In March 2019, Berlanti discussed the challenges of finding the right platform for the series in a panel interview. Speaking at the INTV conference, he stated that "we pitched [You] and sold it to Showtime of all places, but…once they read the script, they were really cool about saying, 'You can take it somewhere else'...". After being turned down by the network, he later pitched the show to Lifetime, who "wanted to make it, and we shot it, and because of their launch cycle it sat in the can for a while for two-and-a-half years. Then they finally started to release it, and it didn't do very well." Although, Lifetime reneged on their initial renewal offer for a second season in late 2018, Berlanti recalled that he went to the offices of the network executives to plead them to change their mind, asking "I still think it's going to work, I still think it's going to work – maybe one more episode, maybe if people have a chance to see five more episodes." Later, he was relieved by the news of Netflix's guarantee of committing to a second season after Lifetime canceled the series.
Following Netflix's reportings on the considerable success that You obtained after it was made available to stream on their platform service, Penn Badgley wrote in an email response to The Washington Post that "We're grateful to Lifetime for being the gateway to getting the show made. We wouldn't have been able to make the show without them, as far as I can tell. There is no sense of bewilderment that the show had one reaction while it was on Lifetime and another when it went to Netflix. The difference in viewership is obvious, and it's indicative of so many different things, not the least of which is the way young people consume media."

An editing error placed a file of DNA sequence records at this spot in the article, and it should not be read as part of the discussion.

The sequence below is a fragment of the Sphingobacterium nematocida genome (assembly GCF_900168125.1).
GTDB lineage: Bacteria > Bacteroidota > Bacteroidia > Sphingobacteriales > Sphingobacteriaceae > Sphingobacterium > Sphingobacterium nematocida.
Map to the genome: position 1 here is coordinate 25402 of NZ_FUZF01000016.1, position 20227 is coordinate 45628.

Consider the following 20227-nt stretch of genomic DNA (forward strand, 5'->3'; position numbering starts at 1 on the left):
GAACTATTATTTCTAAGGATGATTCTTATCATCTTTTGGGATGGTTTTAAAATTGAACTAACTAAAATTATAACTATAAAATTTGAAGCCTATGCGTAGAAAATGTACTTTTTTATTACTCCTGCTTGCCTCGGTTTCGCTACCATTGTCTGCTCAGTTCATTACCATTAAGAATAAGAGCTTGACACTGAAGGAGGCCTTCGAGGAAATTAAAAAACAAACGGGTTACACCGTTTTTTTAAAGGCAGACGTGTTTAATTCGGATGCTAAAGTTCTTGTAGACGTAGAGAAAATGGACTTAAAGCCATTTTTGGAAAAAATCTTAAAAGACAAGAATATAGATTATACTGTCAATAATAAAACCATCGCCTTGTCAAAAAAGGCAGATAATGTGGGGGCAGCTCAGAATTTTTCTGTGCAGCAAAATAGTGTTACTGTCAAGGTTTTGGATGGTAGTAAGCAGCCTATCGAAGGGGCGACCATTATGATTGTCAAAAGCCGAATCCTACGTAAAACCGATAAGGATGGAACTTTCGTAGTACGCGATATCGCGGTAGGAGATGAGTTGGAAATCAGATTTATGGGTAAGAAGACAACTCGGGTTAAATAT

Penn Badgley was cast as lead character Joe Goldberg in June 2017. Elizabeth Lail's casting as Guinevere Beck was announced in July 2017, as well as Luca Padovan as Joe's neighbor Paco, and Zach Cherry as Ethan, a bookstore clerk who works with Joe. Shay Mitchell was cast as Peach Salinger, Beck's wealthy best friend, in August 2017.
In September 2017, Hari Nef was cast in the recurring role as Blythe, a talented and competitive peer in Beck's MFA program. A few days later it was announced that Daniel Cosgrove had been cast in the recurring role of Ron, a correctional officer. In October 2017, Michael Maize and Ambyr Childers were cast in the recurring roles of Officer Nico and Candace, respectively. It was announced in November 2017 that John Stamos would recur as Dr. Nicky, Beck's therapist.